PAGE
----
Unconfirmed news just in, without corroboration, that Oliver Knussen is no longer with us. A shock, as he was awarded another honorary doctorate from the Royal Academy of Music on Friday. So I hope and pray it isn't true. Ollie is a phenomenom - more than a composer, conductor, teacher - an all-round inspirational figure who makes things happen. A monumental figure, in every way.
So, to quote his Songs for Sue "Is it true, dear Sue....." The question is followed by silence, as if
an answer were expected, but we know it will never come. It’s poignant without being maudlin. With shrill staccato, the piece opens, xpressing tension, but the orchestration flows tenderly, in circular figures towards a kind of calm stasis. The rounded figures felt like abstract depictions of an embrace. This image reflects too in the intimate instrument doublings. This isn't so much a group of separate songs as a curving arc of sound and feeling. Silences, here too, are part of the structure, like white spaces in a watercolour, extending the music into the imagination. As a meditation on someone loved who has passed beyond the physical, these voids are not empty, but charged with memory.Indeed, there is an almost Ligeti-like stillness in the orchestration,the unadorned vocal line subtly enhanced by hollow, metallic and otherworldly sounds which express a sense of desolation. The poem, by Emily Dickinson, is full of corny lines like “as quiet as the Dew – she dropt as softly as a star”, but Knussen shapes the line with dignity.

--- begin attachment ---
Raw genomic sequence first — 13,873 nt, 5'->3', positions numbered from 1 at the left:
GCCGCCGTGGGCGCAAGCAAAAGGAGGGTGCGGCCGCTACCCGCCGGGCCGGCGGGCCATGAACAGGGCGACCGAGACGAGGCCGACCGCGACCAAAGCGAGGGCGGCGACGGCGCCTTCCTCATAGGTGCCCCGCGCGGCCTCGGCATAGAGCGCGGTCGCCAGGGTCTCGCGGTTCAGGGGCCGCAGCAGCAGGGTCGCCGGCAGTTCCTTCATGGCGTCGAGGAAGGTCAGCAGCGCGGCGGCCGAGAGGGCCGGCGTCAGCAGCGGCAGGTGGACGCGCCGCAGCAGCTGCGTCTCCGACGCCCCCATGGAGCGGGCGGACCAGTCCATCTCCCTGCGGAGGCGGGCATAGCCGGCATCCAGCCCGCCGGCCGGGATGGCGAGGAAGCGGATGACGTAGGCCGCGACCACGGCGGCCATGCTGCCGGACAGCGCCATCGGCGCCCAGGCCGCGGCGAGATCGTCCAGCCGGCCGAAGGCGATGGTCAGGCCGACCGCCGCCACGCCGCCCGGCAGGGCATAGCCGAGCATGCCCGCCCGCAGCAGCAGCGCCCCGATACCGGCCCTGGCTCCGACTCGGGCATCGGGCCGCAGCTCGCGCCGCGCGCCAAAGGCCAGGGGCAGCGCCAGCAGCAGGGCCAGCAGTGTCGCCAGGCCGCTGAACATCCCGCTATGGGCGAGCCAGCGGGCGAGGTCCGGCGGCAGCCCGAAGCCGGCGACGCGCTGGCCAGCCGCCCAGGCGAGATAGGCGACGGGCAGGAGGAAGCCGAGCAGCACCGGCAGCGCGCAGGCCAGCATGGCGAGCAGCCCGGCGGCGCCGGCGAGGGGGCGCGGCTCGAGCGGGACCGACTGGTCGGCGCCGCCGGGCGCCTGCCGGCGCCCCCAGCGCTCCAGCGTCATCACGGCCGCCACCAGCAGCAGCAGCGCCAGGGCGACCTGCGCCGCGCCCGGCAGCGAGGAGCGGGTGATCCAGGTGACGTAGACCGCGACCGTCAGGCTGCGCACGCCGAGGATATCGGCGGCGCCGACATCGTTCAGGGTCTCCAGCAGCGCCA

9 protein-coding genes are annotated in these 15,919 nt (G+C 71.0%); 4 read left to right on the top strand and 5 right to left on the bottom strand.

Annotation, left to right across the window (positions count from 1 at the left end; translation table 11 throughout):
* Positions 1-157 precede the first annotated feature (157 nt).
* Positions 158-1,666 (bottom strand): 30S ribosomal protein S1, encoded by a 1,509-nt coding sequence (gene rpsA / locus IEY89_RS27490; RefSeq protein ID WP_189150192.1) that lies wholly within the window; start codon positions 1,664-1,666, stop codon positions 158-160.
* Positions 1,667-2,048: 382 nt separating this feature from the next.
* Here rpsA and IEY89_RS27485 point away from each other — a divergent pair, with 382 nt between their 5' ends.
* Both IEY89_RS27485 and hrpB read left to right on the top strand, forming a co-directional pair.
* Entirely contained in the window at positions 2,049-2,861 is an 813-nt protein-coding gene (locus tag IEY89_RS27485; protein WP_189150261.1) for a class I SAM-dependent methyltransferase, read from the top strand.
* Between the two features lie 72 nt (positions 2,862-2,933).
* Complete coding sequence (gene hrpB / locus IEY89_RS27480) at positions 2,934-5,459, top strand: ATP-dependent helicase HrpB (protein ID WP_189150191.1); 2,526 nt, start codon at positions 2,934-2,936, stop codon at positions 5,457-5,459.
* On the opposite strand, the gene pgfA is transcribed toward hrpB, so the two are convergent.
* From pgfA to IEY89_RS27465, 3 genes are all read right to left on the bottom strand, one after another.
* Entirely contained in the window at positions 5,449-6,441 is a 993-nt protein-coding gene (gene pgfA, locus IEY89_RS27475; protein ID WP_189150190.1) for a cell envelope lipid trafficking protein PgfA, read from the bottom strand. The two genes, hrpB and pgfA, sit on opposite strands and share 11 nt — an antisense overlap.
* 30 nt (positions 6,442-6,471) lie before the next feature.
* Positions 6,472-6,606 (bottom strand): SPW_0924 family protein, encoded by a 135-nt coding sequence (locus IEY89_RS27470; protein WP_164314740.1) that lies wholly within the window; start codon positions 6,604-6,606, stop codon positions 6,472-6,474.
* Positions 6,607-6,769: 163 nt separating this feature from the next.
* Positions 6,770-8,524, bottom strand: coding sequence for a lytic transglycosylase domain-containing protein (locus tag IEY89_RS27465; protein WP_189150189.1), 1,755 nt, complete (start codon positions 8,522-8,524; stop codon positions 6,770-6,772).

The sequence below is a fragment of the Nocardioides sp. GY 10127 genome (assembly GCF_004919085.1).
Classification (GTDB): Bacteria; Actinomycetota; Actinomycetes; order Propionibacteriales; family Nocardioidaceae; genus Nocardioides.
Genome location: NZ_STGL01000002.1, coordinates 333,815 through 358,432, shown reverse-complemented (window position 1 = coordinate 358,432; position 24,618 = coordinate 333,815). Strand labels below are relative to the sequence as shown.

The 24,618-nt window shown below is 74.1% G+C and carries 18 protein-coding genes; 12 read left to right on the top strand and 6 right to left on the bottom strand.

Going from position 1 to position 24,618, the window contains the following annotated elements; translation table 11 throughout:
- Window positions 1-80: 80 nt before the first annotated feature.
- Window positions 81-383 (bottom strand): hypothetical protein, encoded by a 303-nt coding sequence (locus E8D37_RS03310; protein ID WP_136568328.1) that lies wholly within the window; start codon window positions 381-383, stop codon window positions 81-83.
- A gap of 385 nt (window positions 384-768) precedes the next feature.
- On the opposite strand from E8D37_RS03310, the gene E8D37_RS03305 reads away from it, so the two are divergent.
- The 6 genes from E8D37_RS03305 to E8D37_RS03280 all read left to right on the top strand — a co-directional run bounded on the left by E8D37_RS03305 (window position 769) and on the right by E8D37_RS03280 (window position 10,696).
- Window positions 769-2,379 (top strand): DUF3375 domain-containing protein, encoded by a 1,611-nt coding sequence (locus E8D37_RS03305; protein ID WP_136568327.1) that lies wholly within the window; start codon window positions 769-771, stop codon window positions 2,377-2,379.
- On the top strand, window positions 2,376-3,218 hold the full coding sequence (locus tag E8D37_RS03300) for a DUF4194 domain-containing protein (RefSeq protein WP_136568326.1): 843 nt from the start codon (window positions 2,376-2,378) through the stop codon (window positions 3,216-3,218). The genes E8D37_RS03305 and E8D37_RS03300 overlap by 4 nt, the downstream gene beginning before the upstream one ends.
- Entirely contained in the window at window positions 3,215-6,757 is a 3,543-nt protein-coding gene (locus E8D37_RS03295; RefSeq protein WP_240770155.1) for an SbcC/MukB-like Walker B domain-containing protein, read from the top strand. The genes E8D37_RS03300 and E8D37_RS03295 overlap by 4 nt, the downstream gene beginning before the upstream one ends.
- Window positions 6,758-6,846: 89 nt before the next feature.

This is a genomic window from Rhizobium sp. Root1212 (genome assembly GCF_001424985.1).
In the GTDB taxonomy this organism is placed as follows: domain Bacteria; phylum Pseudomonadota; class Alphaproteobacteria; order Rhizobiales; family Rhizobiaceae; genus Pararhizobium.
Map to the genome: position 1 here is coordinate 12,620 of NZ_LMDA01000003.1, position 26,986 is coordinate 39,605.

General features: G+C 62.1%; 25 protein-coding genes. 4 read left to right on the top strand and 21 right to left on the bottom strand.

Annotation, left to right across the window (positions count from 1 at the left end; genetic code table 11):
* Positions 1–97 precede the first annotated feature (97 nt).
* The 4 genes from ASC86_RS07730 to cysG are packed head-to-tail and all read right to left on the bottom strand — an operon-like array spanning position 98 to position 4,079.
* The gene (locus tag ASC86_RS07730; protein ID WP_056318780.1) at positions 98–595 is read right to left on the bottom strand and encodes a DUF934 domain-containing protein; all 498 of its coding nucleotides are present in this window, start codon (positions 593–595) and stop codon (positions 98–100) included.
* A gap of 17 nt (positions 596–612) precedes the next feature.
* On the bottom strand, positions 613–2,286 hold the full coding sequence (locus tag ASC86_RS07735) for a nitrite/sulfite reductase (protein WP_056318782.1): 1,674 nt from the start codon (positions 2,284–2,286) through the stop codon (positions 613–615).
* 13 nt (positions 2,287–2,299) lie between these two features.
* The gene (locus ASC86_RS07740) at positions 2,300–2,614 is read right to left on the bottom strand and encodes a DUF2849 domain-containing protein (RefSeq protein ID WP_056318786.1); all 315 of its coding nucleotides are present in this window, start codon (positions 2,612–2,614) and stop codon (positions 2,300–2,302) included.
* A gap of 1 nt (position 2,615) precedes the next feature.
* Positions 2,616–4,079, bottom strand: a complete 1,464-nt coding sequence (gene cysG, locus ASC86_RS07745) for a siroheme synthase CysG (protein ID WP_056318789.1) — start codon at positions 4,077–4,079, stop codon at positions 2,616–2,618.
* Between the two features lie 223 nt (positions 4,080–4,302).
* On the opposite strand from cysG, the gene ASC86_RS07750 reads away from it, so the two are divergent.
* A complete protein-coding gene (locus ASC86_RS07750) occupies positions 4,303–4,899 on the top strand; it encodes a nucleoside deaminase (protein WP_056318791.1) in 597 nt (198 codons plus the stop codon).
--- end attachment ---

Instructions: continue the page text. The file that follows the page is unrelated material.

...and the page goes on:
I cannot believe, I do not want to believe. So if it isn't true, at least Ollie will know how much he is loved. There is more on this site about Ollie and the music he loved than in most places, so please follow the labels below for more